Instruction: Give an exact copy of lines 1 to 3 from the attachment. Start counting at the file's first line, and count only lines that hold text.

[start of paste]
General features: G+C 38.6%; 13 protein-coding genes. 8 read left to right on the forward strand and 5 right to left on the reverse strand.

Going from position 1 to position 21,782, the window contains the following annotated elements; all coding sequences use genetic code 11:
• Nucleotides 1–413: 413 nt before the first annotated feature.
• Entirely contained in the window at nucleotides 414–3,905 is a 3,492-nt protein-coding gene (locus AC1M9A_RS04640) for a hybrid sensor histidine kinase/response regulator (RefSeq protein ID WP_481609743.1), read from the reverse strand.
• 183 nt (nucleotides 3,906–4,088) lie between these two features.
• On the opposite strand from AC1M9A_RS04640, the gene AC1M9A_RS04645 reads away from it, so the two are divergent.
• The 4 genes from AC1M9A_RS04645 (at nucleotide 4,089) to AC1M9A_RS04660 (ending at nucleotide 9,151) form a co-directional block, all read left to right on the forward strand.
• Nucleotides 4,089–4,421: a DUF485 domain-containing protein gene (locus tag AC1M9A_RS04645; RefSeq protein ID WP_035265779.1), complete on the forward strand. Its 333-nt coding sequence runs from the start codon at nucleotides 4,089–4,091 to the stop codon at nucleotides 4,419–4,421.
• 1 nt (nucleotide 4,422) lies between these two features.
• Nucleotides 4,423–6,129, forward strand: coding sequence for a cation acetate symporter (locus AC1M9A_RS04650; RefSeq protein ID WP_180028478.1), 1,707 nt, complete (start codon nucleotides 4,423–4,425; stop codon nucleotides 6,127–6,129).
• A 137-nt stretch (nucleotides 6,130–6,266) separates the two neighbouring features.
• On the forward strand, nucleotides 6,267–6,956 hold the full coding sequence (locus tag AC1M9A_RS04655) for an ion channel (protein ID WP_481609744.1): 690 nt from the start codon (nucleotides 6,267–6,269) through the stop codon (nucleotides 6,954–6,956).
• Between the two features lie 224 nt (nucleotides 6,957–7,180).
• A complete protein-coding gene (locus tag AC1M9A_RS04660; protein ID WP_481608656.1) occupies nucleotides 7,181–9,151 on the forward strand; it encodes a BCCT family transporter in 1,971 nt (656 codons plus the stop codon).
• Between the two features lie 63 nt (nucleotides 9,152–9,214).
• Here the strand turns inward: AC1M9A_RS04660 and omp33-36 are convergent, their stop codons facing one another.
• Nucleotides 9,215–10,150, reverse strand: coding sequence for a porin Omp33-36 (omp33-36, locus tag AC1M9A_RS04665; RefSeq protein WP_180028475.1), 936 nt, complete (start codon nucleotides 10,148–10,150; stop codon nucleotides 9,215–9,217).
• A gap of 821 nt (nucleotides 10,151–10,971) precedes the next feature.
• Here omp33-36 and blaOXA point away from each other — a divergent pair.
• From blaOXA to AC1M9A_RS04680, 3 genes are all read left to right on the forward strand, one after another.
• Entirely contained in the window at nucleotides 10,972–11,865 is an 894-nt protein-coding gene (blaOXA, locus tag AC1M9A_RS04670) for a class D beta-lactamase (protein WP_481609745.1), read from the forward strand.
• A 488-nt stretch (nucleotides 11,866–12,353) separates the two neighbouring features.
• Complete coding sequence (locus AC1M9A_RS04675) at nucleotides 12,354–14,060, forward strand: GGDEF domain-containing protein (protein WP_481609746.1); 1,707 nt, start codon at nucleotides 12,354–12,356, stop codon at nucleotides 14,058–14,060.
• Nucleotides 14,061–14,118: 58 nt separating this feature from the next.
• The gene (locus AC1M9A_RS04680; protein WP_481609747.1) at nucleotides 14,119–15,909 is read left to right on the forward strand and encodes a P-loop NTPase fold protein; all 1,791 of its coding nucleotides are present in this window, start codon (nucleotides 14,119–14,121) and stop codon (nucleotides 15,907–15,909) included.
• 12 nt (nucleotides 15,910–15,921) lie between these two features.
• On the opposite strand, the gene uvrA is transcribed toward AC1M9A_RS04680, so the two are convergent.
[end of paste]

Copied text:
General features: G+C 38.6%; 13 protein-coding genes. 8 read left to right on the forward strand and 5 right to left on the reverse strand.

Going from position 1 to position 21,782, the window contains the following annotated elements; all coding sequences use genetic code 11:
• Nucleotides 1–413: 413 nt before the first annotated feature.